The Cornucopia concept from MIT's Fluid Interfaces group merges the worlds of molecular gastronomy and digital 3D printing to create a countertop food fabricator with an intuitive interface.

The future of food is here and it's on a liquid drip, thanks to designers Marcelo Coelho and Amit Zorhan, members of MIT's Fluid Interfaces group. The pair has developed a cooking concept called Cornucopia that merges the worlds of molecular gastronomy and digital 3D printing to create a countertop food fabricator with an intuitive interface.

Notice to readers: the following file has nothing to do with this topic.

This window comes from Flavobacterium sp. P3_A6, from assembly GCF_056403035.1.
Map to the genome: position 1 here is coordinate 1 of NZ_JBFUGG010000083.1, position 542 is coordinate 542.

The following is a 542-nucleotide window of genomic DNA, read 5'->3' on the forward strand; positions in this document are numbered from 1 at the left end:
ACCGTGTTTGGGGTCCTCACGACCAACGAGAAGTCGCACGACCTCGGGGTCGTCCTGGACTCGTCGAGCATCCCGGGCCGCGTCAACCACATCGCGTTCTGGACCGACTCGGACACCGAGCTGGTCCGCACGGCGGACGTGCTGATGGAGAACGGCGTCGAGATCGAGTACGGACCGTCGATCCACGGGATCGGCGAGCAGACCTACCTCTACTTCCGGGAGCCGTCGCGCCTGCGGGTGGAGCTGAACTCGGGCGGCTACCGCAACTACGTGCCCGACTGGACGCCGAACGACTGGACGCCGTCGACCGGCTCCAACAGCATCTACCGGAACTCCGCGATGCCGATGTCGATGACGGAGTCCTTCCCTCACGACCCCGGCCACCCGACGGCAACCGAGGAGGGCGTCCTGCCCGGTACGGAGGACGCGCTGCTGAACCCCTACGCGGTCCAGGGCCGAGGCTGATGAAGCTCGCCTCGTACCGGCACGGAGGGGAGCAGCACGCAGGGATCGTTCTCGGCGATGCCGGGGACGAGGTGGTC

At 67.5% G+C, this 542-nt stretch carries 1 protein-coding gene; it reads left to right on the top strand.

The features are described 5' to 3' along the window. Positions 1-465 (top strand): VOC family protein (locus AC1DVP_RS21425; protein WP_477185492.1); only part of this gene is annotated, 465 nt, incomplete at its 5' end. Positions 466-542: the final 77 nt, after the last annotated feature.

The project proposes a mix-and-match series of fluid ingredient canisters that are piped through the device into a chamber where the desired combination is either heated or cooled into it's edible form. The system allows for an infinite array of customizable options – that include variations in flavor, texture and nutrition – to achieve the ultimate personalized eating experience. While we're not convinced that every would be cook will be clamoring for the next generation of the liquid lunch, Cornucopia does present an intriguing future of food that approaches the challenges of sustainability – limited resources and food miles – in an innovative way.

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